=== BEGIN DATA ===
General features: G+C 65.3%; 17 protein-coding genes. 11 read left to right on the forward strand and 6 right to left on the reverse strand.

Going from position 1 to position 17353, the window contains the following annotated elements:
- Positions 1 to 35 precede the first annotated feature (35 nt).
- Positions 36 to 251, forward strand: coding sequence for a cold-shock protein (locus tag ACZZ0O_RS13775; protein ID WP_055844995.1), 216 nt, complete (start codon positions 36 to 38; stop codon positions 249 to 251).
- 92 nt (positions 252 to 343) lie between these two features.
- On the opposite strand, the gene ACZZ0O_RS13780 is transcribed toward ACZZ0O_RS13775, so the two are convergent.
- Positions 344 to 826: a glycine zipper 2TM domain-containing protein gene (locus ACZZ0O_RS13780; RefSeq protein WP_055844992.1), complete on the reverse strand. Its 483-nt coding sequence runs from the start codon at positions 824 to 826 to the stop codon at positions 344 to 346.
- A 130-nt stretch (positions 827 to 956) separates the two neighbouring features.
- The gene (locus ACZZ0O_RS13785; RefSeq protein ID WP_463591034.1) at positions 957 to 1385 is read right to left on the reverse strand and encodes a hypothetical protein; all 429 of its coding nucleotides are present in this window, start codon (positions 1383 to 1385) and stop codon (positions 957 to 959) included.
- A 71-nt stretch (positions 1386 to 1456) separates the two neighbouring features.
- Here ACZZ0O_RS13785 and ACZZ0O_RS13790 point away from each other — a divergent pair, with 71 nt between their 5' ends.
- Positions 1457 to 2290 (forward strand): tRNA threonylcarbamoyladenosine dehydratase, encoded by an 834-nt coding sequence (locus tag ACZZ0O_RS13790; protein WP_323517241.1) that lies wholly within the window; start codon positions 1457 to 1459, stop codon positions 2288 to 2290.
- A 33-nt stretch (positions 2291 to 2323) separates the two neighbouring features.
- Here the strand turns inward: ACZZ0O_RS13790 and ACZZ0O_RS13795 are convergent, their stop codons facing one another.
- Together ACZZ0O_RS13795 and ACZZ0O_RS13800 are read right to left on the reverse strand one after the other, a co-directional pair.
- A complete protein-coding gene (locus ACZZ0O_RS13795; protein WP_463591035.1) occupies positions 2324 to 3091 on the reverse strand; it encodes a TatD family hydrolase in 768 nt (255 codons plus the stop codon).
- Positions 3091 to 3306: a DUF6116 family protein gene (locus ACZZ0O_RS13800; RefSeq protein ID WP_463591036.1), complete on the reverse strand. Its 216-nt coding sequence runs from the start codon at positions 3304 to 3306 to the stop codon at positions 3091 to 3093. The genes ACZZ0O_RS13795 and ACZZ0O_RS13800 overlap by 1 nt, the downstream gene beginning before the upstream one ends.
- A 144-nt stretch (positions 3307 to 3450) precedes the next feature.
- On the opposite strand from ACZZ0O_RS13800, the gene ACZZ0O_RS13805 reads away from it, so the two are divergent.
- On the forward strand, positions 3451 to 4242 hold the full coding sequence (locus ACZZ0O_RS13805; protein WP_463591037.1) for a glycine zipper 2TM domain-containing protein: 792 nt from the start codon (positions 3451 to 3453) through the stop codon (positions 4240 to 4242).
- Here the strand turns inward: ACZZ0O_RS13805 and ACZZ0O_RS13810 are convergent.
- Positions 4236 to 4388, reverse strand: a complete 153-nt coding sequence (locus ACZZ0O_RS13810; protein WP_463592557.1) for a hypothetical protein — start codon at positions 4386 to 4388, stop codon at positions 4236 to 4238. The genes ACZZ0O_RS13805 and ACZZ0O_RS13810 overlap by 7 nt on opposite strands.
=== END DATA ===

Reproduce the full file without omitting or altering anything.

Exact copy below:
General features: G+C 65.3%; 17 protein-coding genes. 11 read left to right on the forward strand and 6 right to left on the reverse strand.

Going from position 1 to position 17353, the window contains the following annotated elements:
- Positions 1 to 35 precede the first annotated feature (35 nt).
- Positions 36 to 251, forward strand: coding sequence for a cold-shock protein (locus tag ACZZ0O_RS13775; protein ID WP_055844995.1), 216 nt, complete (start codon positions 36 to 38; stop codon positions 249 to 251).
- 92 nt (positions 252 to 343) lie between these two features.
- On the opposite strand, the gene ACZZ0O_RS13780 is transcribed toward ACZZ0O_RS13775, so the two are convergent.
- Positions 344 to 826: a glycine zipper 2TM domain-containing protein gene (locus ACZZ0O_RS13780; RefSeq protein WP_055844992.1), complete on the reverse strand. Its 483-nt coding sequence runs from the start codon at positions 824 to 826 to the stop codon at positions 344 to 346.
- A 130-nt stretch (positions 827 to 956) separates the two neighbouring features.
- The gene (locus ACZZ0O_RS13785; RefSeq protein ID WP_463591034.1) at positions 957 to 1385 is read right to left on the reverse strand and encodes a hypothetical protein; all 429 of its coding nucleotides are present in this window, start codon (positions 1383 to 1385) and stop codon (positions 957 to 959) included.
- A 71-nt stretch (positions 1386 to 1456) separates the two neighbouring features.
- Here ACZZ0O_RS13785 and ACZZ0O_RS13790 point away from each other — a divergent pair, with 71 nt between their 5' ends.
- Positions 1457 to 2290 (forward strand): tRNA threonylcarbamoyladenosine dehydratase, encoded by an 834-nt coding sequence (locus tag ACZZ0O_RS13790; protein WP_323517241.1) that lies wholly within the window; start codon positions 1457 to 1459, stop codon positions 2288 to 2290.
- A 33-nt stretch (positions 2291 to 2323) separates the two neighbouring features.
- Here the strand turns inward: ACZZ0O_RS13790 and ACZZ0O_RS13795 are convergent, their stop codons facing one another.
- Together ACZZ0O_RS13795 and ACZZ0O_RS13800 are read right to left on the reverse strand one after the other, a co-directional pair.
- A complete protein-coding gene (locus ACZZ0O_RS13795; protein WP_463591035.1) occupies positions 2324 to 3091 on the reverse strand; it encodes a TatD family hydrolase in 768 nt (255 codons plus the stop codon).
- Positions 3091 to 3306: a DUF6116 family protein gene (locus ACZZ0O_RS13800; RefSeq protein ID WP_463591036.1), complete on the reverse strand. Its 216-nt coding sequence runs from the start codon at positions 3304 to 3306 to the stop codon at positions 3091 to 3093. The genes ACZZ0O_RS13795 and ACZZ0O_RS13800 overlap by 1 nt, the downstream gene beginning before the upstream one ends.
- A 144-nt stretch (positions 3307 to 3450) precedes the next feature.
- On the opposite strand from ACZZ0O_RS13800, the gene ACZZ0O_RS13805 reads away from it, so the two are divergent.
- On the forward strand, positions 3451 to 4242 hold the full coding sequence (locus ACZZ0O_RS13805; protein WP_463591037.1) for a glycine zipper 2TM domain-containing protein: 792 nt from the start codon (positions 3451 to 3453) through the stop codon (positions 4240 to 4242).
- Here the strand turns inward: ACZZ0O_RS13805 and ACZZ0O_RS13810 are convergent.
- Positions 4236 to 4388, reverse strand: a complete 153-nt coding sequence (locus ACZZ0O_RS13810; protein WP_463592557.1) for a hypothetical protein — start codon at positions 4386 to 4388, stop codon at positions 4236 to 4238. The genes ACZZ0O_RS13805 and ACZZ0O_RS13810 overlap by 7 nt on opposite strands.